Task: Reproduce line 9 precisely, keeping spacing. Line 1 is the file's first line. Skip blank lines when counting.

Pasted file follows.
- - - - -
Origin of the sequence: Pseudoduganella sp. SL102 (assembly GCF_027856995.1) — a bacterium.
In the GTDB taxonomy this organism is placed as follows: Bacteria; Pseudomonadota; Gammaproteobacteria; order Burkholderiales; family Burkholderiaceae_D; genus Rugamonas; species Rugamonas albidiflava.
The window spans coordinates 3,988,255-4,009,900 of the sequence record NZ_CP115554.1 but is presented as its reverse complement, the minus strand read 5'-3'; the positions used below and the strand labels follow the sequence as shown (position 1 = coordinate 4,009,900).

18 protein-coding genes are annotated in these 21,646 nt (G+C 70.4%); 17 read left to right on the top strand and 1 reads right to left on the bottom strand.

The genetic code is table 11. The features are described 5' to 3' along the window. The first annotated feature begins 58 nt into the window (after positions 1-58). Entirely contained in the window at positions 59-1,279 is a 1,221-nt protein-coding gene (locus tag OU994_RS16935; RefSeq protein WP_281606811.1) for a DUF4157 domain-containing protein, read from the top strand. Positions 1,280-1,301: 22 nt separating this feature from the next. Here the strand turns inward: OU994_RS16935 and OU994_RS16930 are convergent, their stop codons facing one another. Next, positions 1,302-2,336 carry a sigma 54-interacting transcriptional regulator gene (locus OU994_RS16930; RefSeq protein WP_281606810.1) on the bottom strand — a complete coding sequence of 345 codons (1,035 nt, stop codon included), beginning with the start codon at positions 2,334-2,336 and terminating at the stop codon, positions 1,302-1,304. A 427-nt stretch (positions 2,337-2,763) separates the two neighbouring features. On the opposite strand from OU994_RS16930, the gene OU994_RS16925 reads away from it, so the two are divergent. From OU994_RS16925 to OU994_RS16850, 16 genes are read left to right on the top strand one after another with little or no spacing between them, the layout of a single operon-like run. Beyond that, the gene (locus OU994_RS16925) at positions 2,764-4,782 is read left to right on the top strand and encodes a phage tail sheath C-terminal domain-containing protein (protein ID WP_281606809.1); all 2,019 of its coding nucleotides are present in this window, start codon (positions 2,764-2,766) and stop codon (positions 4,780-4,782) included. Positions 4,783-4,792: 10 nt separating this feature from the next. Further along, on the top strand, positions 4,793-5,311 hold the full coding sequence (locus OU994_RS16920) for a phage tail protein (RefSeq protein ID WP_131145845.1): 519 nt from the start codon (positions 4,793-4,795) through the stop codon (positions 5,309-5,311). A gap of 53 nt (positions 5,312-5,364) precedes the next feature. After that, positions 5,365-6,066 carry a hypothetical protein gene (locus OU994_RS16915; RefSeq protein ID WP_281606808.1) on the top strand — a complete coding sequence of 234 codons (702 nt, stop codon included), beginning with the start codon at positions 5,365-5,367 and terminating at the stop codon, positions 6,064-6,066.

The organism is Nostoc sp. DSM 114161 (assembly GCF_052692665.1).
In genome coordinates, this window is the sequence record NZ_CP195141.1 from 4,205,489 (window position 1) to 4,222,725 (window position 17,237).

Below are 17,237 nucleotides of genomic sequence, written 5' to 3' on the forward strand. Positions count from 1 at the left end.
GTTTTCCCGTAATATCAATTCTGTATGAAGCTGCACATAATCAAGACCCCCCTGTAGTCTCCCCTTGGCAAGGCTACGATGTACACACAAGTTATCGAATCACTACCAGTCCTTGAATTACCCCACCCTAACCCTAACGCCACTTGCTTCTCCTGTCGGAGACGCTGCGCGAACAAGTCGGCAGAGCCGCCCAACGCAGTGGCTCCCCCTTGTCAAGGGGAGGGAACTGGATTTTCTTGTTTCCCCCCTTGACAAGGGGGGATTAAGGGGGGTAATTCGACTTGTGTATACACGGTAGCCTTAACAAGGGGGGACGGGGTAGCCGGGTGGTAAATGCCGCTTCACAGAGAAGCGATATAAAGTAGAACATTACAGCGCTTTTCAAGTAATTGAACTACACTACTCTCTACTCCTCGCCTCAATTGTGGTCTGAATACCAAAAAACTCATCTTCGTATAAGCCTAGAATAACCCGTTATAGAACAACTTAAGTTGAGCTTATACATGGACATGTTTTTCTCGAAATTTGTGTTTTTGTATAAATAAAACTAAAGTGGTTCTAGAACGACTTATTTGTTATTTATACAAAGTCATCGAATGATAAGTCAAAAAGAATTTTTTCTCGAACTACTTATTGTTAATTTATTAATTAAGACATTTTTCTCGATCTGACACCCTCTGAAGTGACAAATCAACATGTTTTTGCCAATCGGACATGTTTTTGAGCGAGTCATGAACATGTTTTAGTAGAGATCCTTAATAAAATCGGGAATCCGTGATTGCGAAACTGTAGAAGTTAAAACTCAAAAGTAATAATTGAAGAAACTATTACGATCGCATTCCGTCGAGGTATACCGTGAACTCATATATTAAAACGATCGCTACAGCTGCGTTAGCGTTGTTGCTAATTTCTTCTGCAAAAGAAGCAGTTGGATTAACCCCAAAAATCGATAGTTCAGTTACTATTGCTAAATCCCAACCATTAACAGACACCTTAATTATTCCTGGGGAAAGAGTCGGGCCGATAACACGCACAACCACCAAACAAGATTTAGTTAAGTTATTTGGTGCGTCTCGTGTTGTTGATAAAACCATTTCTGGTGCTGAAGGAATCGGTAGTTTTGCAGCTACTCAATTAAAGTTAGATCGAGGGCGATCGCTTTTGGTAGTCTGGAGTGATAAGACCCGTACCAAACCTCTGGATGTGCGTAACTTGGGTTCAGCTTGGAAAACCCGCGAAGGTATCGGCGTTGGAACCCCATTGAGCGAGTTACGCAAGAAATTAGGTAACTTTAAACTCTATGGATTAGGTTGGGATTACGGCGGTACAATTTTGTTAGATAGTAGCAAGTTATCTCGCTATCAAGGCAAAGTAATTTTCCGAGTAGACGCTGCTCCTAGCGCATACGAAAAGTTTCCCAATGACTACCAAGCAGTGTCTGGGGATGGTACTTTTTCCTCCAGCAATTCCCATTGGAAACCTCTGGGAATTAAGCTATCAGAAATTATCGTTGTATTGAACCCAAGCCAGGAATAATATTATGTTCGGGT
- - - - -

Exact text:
GTTTTCCCGTAATATCAATTCTGTATGAAGCTGCACATAATCAAGACCCCCCTGTAGTCTCCCCTTGGCAAGGCTACGATGTACACACAAGTTATCGAATCACTACCAGTCCTTGAATTACCCCACCCTAACCCTAACGCCACTTGCTTCTCCTGTCGGAGACGCTGCGCGAACAAGTCGGCAGAGCCGCCCAACGCAGTGGCTCCCCCTTGTCAAGGGGAGGGAACTGGATTTTCTTGTTTCCCCCCTTGACAAGGGGGGATTAAGGGGGGTAATTCGACTTGTGTATACACGGTAGCCTTAACAAGGGGGGACGGGGTAGCCGGGTGGTAAATGCCGCTTCACAGAGAAGCGATATAAAGTAGAACATTACAGCGCTTTTCAAGTAATTGAACTACACTACTCTCTACTCCTCGCCTCAATTGTGGTCTGAATACCAAAAAACTCATCTTCGTATAAGCCTAGAATAACCCGTTATAGAACAACTTAAGTTGAGCTTATACATGGACATGTTTTTCTCGAAATTTGTGTTTTTGTATAAATAAAACTAAAGTGGTTCTAGAACGACTTATTTGTTATTTATACAAAGTCATCGAATGATAAGTCAAAAAGAATTTTTTCTCGAACTACTTATTGTTAATTTATTAATTAAGACATTTTTCTCGATCTGACACCCTCTGAAGTGACAAATCAACATGTTTTTGCCAATCGGACATGTTTTTGAGCGAGTCATGAACATGTTTTAGTAGAGATCCTTAATAAAATCGGGAATCCGTGATTGCGAAACTGTAGAAGTTAAAACTCAAAAGTAATAATTGAAGAAACTATTACGATCGCATTCCGTCGAGGTATACCGTGAACTCATATATTAAAACGATCGCTACAGCTGCGTTAGCGTTGTTGCTAATTTCTTCTGCAAAAGAAGCAGTTGGATTAACCCCAAAAATCGATAGTTCAGTTACTATTGCTAAATCCCAACCATTAACAGACACCTTAATTATTCCTGGGGAAAGAGTCGGGCCGATAACACGCACAACCACCAAACAAGATTTAGTTAAGTTATTTGGTGCGTCTCGTGTTGTTGATAAAACCATTTCTGGTGCTGAAGGAATCGGTAGTTTTGCAGCTACTCAATTAAAGTTAGATCGAGGGCGATCGCTTTTGGTAGTCTGGAGTGATAAGACCCGTACCAAACCTCTGGATGTGCGTAACTTGGGTTCAGCTTGGAAAACCCGCGAAGGTATCGGCGTTGGAACCCCATTGAGCGAGTTACGCAAGAAATTAGGTAACTTTAAACTCTATGGATTAGGTTGGGATTACGGCGGTACAATTTTGTTAGATAGTAGCAAGTTATCTCGCTATCAAGGCAAAGTAATTTTCCGAGTAGACGCTGCTCCTAGCGCATACGAAAAGTTTCCCAATGACTACCAAGCAGTGTCTGGGGATGGTACTTTTTCCTCCAGCAATTCCCATTGGAAACCTCTGGGAATTAAGCTATCAGAAATTATCGTTGTATTGAACCCAAGCCAGGAATAATATTATGTTCGGGT